Nfld. & Labrador

What the heck is the Atlantic Accord? We explain it in 6 gifs

Here's what this deal is and why it matters.

It's all about the crude, dude

Danny Williams pumped his fists and yelled, "We got it! We got it!" when he announced he'd successfully renegotiated the Atlantic Accord. (CBC)

Spoiler: the Atlantic Accord isn't a car.

It's an agreement between Canada and the Newfoundland and Labrador government laying out who manages the province's offshore oil and who gets to keep the money.

As the province's politics and prosperity have weathered many, many battles so, too, has the Atlantic Accord.

In fact, it all started with a fight…

Commercial oil was first discovered off the shores of Newfoundland 40 years ago in the Hibernia field.

But with both the provincial and federal governments believing they were entitled to the profits, fighting delayed any development.

Then-premier Brian Peckford was convinced offshore oil was just what the province needed to hike up its financial socks and stand on its own.

So he went to bat for the money.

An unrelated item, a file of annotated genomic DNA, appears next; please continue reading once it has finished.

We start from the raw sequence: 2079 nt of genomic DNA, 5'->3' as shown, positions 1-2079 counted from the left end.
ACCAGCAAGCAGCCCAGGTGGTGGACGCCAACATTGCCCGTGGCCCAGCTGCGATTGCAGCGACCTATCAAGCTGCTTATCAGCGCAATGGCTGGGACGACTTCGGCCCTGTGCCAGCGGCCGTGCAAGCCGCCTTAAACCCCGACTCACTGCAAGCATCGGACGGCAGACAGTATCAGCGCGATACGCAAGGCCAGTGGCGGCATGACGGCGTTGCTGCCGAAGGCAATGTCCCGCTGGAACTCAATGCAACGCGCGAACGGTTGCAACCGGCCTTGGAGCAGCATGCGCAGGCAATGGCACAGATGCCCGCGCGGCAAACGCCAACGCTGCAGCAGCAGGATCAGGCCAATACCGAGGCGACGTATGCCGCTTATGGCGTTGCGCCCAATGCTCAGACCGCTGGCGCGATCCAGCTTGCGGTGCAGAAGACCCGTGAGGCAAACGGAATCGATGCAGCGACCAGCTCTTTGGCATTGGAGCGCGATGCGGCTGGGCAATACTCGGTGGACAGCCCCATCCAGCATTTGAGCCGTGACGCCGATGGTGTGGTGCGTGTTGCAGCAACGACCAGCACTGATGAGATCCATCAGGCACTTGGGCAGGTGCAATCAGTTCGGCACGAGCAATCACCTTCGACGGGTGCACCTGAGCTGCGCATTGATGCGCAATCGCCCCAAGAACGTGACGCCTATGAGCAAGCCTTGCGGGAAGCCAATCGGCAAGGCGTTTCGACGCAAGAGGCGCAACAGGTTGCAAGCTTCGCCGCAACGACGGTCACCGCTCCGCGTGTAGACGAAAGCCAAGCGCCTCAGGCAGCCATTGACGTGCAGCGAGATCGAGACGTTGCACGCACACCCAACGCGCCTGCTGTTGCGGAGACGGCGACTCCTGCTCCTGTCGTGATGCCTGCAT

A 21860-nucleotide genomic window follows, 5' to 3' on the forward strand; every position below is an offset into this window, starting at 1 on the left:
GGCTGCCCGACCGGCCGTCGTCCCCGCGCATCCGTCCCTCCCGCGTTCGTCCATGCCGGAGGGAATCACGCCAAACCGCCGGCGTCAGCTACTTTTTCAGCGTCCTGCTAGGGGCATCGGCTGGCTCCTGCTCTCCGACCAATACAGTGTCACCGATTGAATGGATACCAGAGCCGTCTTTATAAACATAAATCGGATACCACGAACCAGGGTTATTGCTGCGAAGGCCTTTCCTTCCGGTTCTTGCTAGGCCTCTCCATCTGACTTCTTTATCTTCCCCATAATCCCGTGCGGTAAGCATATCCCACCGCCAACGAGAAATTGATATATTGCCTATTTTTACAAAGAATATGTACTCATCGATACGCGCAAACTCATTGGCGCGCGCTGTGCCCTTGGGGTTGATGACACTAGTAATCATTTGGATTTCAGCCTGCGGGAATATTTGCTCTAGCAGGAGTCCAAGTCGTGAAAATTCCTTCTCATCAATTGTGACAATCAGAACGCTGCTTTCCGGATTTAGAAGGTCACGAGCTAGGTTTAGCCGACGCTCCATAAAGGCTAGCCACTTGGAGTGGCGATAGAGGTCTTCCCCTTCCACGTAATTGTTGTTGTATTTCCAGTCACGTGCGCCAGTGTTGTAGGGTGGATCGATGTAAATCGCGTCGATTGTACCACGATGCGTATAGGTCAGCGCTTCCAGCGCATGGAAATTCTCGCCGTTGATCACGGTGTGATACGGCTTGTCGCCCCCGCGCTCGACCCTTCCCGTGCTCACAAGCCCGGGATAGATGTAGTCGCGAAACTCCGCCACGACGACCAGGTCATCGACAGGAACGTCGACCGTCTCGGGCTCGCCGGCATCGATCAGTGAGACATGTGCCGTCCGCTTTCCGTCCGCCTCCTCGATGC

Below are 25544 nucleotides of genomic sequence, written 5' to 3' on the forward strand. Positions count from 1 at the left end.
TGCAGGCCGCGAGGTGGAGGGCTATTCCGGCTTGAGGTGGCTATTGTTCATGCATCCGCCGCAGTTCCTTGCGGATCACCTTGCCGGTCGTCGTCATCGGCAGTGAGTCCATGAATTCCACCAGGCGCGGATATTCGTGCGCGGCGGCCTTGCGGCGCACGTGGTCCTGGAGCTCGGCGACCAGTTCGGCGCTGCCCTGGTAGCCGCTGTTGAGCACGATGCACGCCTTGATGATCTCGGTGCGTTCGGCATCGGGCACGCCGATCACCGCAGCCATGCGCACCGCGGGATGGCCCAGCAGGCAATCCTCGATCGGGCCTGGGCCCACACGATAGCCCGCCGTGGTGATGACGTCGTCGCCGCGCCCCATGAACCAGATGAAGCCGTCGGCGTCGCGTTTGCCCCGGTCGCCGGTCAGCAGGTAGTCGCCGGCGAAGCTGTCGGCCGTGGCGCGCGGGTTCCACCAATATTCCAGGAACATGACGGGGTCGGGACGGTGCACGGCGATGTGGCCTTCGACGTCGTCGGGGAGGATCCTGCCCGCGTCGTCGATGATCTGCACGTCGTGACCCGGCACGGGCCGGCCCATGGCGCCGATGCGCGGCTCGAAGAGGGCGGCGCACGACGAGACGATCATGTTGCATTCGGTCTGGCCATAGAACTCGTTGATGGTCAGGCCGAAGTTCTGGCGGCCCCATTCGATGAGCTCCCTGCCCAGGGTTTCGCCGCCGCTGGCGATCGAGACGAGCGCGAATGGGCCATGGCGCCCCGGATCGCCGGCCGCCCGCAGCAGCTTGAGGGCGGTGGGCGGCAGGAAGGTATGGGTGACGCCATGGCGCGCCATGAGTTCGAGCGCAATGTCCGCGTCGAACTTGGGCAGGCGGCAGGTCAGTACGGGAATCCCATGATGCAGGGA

Over on Parliament Hill, Brian Mulroney was gearing up for the 1984 federal election.

He made a campaign promise to cut a deal with Newfoundland and Labrador that would put a good chunk of the oil money in its coffers.

After he won, he sat down with Peckford to hammer out the Atlantic Accord.

The ink dried on the document in 1985.

The Atlantic Accord set out a joint-management plan for the province's offshore industry through the creation of the Canada-Newfoundland and Labrador Offshore Petroleum Board.

It also laid out the plan for who got to keep the cash.

The goal was to make sure the province kept most of its offshore money without having to turn around and pay it out to Ottawa for equalization payments — revenue-rich provinces pay into an equalization pool to help out the provinces that aren't as wealthy.

But it didn't quite work out. In 2003, a report found that Newfoundland and Labrador was keeping just a fraction of the oil money.

The rest was going to Ottawa.

Displeased, a freshly elected Danny Williams took on the federal government in an iconically hostile round of renegotiations  — which included Williams calling for Canadian flags to be stripped from their poles in provincial buildings — and, in 2005, emerged with a new Atlantic Accord and a $2-billion cheque from Ottawa.

Three years later, with the help of that money, Newfoundland and Labrador was no longer a "have-not" province.

And here we are today.

With both the federal and provincial governments heading into an election, premier Dwight Ball once again renegotiated the terms of the Atlantic Accord.

According to Monday night's announcement, the new money tallies up to $2.5 billion paid out in instalments until 2056, with 60 per cent of that money coming to the province before 2030. 

Read more from CBC Newfoundland and Labrador


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